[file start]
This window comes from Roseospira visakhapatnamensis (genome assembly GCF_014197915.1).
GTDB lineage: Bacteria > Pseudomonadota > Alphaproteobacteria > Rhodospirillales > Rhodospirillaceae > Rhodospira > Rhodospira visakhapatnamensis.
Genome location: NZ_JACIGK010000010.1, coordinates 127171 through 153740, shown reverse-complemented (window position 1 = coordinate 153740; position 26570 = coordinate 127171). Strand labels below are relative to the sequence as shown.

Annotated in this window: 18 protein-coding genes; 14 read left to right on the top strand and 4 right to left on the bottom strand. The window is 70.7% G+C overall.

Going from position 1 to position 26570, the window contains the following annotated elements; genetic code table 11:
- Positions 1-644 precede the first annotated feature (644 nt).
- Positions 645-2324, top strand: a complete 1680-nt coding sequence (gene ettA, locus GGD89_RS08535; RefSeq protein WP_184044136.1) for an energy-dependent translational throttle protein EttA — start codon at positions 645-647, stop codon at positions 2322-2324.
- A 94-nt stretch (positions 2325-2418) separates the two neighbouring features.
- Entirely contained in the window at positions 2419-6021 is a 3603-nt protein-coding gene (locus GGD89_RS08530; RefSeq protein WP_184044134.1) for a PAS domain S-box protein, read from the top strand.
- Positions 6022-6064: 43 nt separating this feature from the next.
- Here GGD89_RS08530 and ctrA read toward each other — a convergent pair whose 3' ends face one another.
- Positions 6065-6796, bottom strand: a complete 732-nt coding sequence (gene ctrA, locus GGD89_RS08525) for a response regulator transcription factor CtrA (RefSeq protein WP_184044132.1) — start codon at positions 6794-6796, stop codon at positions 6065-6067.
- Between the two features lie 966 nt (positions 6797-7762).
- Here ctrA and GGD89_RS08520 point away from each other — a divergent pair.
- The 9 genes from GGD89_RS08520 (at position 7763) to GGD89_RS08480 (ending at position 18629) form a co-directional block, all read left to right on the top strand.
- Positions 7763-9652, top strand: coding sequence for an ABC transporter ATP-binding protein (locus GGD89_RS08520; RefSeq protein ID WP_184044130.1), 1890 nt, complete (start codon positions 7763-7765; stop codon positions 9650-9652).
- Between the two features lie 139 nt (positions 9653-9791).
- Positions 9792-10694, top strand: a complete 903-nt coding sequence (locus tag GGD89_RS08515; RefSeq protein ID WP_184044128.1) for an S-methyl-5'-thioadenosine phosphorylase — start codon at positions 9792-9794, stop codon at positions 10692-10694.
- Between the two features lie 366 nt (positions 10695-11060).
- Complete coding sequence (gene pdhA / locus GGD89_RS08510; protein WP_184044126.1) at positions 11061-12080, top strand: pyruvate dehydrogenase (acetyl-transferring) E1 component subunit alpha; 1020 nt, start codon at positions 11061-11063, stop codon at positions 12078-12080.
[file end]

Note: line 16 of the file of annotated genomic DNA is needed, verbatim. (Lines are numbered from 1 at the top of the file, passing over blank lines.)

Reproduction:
- Positions 7763-9652, top strand: coding sequence for an ABC transporter ATP-binding protein (locus GGD89_RS08520; RefSeq protein ID WP_184044130.1), 1890 nt, complete (start codon positions 7763-7765; stop codon positions 9650-9652).